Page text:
Ariana is a first-year Ph.D. student with an abiding interest in the history of power, conflict, and religion. She sees Iberia, home at that time to members of the three Abrahamic faith traditions, as a microcosm of the larger themes and developments in Western Europe and the Middle East in her period of specialization (1100-1300 CE). She is particularly interested in the dynamics of religious authority and religious faith during the crusades, jihads, and inquisitions of the 13th-century on the Mediterranean side of the peninsula. Her research will seek to add to the greater conversation on the nature of power in the medieval world and the dynamics of the religious tensions we continue to witness globally today.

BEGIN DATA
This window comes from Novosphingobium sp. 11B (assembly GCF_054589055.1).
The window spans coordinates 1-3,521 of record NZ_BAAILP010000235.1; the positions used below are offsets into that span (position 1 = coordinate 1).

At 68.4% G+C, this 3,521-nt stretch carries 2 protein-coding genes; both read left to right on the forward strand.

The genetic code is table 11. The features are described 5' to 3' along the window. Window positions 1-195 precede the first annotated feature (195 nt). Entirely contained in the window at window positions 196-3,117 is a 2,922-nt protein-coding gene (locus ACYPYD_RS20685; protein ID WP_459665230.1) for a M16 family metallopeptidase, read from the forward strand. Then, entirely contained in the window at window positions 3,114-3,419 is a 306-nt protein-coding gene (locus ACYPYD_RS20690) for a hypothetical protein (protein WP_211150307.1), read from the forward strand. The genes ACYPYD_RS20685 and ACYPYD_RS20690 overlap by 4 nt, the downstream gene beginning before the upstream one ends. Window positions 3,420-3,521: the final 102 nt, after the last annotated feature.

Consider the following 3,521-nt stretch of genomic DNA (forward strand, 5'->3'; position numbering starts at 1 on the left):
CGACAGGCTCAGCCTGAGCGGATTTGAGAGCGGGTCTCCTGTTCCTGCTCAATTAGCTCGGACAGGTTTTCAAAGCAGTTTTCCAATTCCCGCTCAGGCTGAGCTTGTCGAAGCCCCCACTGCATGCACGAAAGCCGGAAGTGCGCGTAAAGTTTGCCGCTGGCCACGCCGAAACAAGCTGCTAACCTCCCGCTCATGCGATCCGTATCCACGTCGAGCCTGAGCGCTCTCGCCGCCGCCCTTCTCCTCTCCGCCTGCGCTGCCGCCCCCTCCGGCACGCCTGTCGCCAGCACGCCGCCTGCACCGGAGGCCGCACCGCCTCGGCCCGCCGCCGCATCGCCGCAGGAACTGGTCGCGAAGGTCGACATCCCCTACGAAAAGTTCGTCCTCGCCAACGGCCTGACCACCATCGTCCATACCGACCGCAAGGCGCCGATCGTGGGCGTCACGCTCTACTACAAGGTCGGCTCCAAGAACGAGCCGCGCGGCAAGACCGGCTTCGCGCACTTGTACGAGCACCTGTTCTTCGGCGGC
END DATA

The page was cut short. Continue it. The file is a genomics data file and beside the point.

She wrote her Classics and History undergraduate theses on, respectively, Lucretius and his influence on Renaissance thinkers, and Abu abd Allah ibn Hudhayl al-Azraq's 1247-1258 rebellion against Jaume I of Aragon.
Ariana received an A.B. from Ripon College in History, Classical Languages, and Spanish, summa cum laude, Phi Beta Kappa, in May 2014.